According to Facebook, nearly 800 million people are connected to public figures on Facebook.  When you consider that fact, Mentions has some great potential for fostering additional connections.  I’m curious how this will work given privacy settings.  All of my posts on Facebook are set to “private” and can only be read by friends.  That said, I genuinely wouldn’t mind if Adam Levine decided to share his adoration and appreciation of me, on my Facebook page (are you listening, Adam?).


Is the Right Spokesperson Delivering the Message?

July 18, 2014

by Kerry Martin

I was reminded of an important lesson for both journalists and communicators yesterday while listening to the story of the New Jersey news reporter who was suspended for giving his personal opinion on the air.  While covering a story of a police officer shooting in Jersey City, News 12 reporter Sean Bergin credited the underlying cause of an anti-police mentality to “young black men growing up without fathers.”  In response to his suspension (and voluntary resignation), Bergin admitted he knew he “was breaking the rules.”

What he did wrong was not what he said or how he said it, it’s that he was the one who was delivering the message; he was the wrong spokesperson.

The role of news reporters, public relations professionals and communicators is to tell a story—using the voices of subject matter experts, credible eyewitnesses and official spokespersons.  With the exception of editorial writers and news pundits, journalists aren’t supposed to inject their own opinion into their coverage.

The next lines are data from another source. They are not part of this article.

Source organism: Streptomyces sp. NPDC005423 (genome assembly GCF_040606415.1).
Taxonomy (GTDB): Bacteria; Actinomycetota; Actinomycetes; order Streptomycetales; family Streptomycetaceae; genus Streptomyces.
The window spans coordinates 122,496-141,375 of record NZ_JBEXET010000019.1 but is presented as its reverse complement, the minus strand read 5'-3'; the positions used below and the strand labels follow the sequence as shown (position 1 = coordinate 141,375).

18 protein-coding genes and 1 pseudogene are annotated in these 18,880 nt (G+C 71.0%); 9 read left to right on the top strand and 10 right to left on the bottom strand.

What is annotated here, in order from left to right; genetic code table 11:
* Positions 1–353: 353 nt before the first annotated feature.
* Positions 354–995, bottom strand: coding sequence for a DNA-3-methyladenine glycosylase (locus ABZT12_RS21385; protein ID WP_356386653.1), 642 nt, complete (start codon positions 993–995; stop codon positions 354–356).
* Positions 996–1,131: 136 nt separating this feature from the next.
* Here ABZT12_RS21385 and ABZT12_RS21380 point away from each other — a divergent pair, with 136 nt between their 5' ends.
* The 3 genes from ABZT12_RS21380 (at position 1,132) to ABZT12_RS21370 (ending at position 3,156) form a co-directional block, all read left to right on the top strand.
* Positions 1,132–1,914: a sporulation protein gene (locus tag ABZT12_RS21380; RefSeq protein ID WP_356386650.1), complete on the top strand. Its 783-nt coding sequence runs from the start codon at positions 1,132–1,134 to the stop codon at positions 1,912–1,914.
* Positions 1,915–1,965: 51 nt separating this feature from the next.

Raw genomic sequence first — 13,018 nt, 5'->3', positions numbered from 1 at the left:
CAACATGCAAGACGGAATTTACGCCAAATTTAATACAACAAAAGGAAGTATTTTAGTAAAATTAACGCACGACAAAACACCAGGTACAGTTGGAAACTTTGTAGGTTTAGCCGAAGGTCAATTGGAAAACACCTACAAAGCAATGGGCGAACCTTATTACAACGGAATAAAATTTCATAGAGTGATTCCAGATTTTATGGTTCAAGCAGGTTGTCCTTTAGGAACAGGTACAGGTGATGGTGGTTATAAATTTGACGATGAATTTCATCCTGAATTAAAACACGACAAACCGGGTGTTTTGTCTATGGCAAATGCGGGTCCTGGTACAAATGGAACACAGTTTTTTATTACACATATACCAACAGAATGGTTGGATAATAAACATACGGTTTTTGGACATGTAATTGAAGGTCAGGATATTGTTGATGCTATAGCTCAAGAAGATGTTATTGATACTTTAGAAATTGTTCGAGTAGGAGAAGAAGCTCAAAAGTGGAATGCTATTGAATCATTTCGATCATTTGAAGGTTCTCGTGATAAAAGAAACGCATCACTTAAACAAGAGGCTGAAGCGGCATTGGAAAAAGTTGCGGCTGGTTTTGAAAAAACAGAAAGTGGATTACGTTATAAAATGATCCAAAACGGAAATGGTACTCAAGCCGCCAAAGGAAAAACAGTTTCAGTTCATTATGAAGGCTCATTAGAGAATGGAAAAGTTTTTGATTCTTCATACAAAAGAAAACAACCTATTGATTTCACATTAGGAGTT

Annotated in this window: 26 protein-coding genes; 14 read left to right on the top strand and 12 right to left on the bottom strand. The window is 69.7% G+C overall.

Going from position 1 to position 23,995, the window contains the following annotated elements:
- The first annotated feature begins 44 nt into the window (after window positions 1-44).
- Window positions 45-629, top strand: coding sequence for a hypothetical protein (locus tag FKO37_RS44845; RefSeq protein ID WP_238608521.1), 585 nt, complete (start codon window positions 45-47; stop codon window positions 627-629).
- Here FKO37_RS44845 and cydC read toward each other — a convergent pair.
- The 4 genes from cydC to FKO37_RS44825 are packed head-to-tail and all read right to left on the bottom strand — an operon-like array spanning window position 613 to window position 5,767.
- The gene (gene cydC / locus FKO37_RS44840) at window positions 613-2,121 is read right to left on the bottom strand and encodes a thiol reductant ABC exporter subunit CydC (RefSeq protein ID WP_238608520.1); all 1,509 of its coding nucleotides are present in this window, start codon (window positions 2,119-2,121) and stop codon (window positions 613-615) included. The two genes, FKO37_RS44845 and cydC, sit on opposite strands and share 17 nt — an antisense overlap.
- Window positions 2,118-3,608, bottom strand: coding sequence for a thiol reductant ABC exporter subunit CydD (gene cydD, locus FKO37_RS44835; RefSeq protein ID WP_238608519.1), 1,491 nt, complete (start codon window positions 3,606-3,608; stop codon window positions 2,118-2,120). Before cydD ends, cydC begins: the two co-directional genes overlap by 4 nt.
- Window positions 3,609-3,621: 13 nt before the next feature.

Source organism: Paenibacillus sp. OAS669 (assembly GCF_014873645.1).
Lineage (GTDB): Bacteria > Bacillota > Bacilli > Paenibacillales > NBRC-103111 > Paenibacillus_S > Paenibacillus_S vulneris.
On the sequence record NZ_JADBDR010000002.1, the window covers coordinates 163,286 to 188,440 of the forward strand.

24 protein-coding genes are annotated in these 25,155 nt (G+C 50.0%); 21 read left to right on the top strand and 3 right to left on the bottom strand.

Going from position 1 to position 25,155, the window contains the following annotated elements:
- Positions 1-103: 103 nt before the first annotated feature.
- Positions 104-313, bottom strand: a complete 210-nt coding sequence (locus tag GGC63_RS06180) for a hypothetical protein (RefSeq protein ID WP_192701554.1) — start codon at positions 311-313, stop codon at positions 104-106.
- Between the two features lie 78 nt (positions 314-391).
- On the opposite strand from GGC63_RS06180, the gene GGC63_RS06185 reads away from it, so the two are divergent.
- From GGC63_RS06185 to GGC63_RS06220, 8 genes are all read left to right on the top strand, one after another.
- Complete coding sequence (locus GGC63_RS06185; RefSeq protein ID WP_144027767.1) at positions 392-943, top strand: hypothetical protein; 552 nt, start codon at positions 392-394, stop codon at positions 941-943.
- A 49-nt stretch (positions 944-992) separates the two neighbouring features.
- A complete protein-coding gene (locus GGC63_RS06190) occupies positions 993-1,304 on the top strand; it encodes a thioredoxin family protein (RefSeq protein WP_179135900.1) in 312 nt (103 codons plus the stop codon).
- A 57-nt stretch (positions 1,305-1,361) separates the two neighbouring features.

Bergin explained that because the New Jersey police officers were in the middle of the investigation, they couldn’t comment on the story.  The only perspective Bergin aired was the comment from the widow of the man who fatally shot the officer, saying her husband should have killed more officers before they shot and killed him.

My question is why Bergin felt that the only way to share another side to the story was to express it himself.  Could he not have interviewed retired police officers, sociologists, spiritual leaders in the community or African-American studies professors to comment on the troubling outcomes of gang violence and statistics that could point to an underlying cause?

This is a solid lesson for anyone in the communications profession.  There are many ways to express viewpoints through different spokespersons, but you should be prepared for what may come when you take it upon yourself to be the messenger.


The QR Code Debate

July 10, 2014

by Kim Taylor

We recently had a small debate in our office about the relevance of QR codes and whether there’s still a place for them in marketing.  I argued that they were “out” and that many marketing and PR people I follow mostly mock their usage.  But, who cares about mockery if they’re effective, right?

The ink was barely dry on my argument when Curley & Pynn Founder & President Roger Pynn handed me two recent pieces of direct mail with, you guessed it, QR codes.  The first mailer presented three options for requesting a copy of a long-term planning guide:  go online with a code, scan the code or complete the form and mail it back.  Scanning the code was easy enough and it pre-populated his information for ordering the guide book (keep a lookout in the mail for that one, Roger).